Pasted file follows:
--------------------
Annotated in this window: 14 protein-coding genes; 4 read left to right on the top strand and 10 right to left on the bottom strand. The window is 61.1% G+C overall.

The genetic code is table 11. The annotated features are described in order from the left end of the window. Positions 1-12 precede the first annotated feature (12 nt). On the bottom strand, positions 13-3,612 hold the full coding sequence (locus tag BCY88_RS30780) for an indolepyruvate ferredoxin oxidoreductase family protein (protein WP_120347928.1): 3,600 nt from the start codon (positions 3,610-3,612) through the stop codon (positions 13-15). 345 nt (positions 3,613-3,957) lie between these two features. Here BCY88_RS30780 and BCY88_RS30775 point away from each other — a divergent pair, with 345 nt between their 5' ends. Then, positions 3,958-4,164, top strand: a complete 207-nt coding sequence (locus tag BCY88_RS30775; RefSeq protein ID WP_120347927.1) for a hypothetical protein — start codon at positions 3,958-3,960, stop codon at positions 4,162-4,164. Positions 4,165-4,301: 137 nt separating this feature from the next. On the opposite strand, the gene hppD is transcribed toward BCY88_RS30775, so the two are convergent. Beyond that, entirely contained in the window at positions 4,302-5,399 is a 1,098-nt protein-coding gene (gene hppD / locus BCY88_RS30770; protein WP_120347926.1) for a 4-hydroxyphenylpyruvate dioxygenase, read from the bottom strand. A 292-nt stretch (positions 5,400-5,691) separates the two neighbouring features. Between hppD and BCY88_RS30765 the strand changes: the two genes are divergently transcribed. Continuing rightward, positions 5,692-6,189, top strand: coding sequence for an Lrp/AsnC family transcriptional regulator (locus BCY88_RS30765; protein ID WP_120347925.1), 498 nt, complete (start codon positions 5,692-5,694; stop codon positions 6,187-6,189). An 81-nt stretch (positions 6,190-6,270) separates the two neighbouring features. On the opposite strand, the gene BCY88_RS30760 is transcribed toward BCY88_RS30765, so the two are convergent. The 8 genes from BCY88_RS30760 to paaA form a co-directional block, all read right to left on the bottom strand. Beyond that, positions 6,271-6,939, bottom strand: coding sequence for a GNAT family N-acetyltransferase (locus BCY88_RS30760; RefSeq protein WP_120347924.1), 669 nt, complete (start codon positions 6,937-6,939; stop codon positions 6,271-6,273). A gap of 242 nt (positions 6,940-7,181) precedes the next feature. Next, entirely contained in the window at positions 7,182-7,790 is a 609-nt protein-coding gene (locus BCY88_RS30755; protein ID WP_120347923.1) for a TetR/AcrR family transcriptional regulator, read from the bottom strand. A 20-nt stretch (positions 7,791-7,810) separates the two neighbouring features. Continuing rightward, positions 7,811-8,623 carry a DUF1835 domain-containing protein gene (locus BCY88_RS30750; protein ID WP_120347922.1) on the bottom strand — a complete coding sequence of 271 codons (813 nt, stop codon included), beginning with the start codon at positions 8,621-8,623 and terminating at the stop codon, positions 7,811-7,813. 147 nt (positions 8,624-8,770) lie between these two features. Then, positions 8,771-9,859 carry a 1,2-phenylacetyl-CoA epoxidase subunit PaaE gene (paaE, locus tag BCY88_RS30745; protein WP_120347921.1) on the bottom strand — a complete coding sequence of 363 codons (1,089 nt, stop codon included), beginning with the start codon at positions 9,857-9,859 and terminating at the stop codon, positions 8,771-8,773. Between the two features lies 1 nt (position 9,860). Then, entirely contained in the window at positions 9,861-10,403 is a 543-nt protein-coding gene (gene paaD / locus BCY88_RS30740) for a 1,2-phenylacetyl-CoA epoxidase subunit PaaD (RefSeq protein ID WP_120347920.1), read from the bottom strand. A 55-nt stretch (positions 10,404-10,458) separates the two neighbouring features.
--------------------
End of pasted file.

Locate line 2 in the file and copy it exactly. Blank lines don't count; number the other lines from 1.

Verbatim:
The genetic code is table 11. The annotated features are described in order from the left end of the window. Positions 1-12 precede the first annotated feature (12 nt). On the bottom strand, positions 13-3,612 hold the full coding sequence (locus tag BCY88_RS30780) for an indolepyruvate ferredoxin oxidoreductase family protein (protein WP_120347928.1): 3,600 nt from the start codon (positions 3,610-3,612) through the stop codon (positions 13-15). 345 nt (positions 3,613-3,957) lie between these two features. Here BCY88_RS30780 and BCY88_RS30775 point away from each other — a divergent pair, with 345 nt between their 5' ends. Then, positions 3,958-4,164, top strand: a complete 207-nt coding sequence (locus tag BCY88_RS30775; RefSeq protein ID WP_120347927.1) for a hypothetical protein — start codon at positions 3,958-3,960, stop codon at positions 4,162-4,164. Positions 4,165-4,301: 137 nt separating this feature from the next. On the opposite strand, the gene hppD is transcribed toward BCY88_RS30775, so the two are convergent. Beyond that, entirely contained in the window at positions 4,302-5,399 is a 1,098-nt protein-coding gene (gene hppD / locus BCY88_RS30770; protein WP_120347926.1) for a 4-hydroxyphenylpyruvate dioxygenase, read from the bottom strand. A 292-nt stretch (positions 5,400-5,691) separates the two neighbouring features. Between hppD and BCY88_RS30765 the strand changes: the two genes are divergently transcribed. Continuing rightward, positions 5,692-6,189, top strand: coding sequence for an Lrp/AsnC family transcriptional regulator (locus BCY88_RS30765; protein ID WP_120347925.1), 498 nt, complete (start codon positions 5,692-5,694; stop codon positions 6,187-6,189). An 81-nt stretch (positions 6,190-6,270) separates the two neighbouring features. On the opposite strand, the gene BCY88_RS30760 is transcribed toward BCY88_RS30765, so the two are convergent. The 8 genes from BCY88_RS30760 to paaA form a co-directional block, all read right to left on the bottom strand. Beyond that, positions 6,271-6,939, bottom strand: coding sequence for a GNAT family N-acetyltransferase (locus BCY88_RS30760; RefSeq protein WP_120347924.1), 669 nt, complete (start codon positions 6,937-6,939; stop codon positions 6,271-6,273). A gap of 242 nt (positions 6,940-7,181) precedes the next feature. Next, entirely contained in the window at positions 7,182-7,790 is a 609-nt protein-coding gene (locus BCY88_RS30755; protein ID WP_120347923.1) for a TetR/AcrR family transcriptional regulator, read from the bottom strand. A 20-nt stretch (positions 7,791-7,810) separates the two neighbouring features. Continuing rightward, positions 7,811-8,623 carry a DUF1835 domain-containing protein gene (locus BCY88_RS30750; protein ID WP_120347922.1) on the bottom strand — a complete coding sequence of 271 codons (813 nt, stop codon included), beginning with the start codon at positions 8,621-8,623 and terminating at the stop codon, positions 7,811-7,813. 147 nt (positions 8,624-8,770) lie between these two features. Then, positions 8,771-9,859 carry a 1,2-phenylacetyl-CoA epoxidase subunit PaaE gene (paaE, locus tag BCY88_RS30745; protein WP_120347921.1) on the bottom strand — a complete coding sequence of 363 codons (1,089 nt, stop codon included), beginning with the start codon at positions 9,857-9,859 and terminating at the stop codon, positions 8,771-8,773. Between the two features lies 1 nt (position 9,860). Then, entirely contained in the window at positions 9,861-10,403 is a 543-nt protein-coding gene (gene paaD / locus BCY88_RS30740) for a 1,2-phenylacetyl-CoA epoxidase subunit PaaD (RefSeq protein ID WP_120347920.1), read from the bottom strand. A 55-nt stretch (positions 10,404-10,458) separates the two neighbouring features.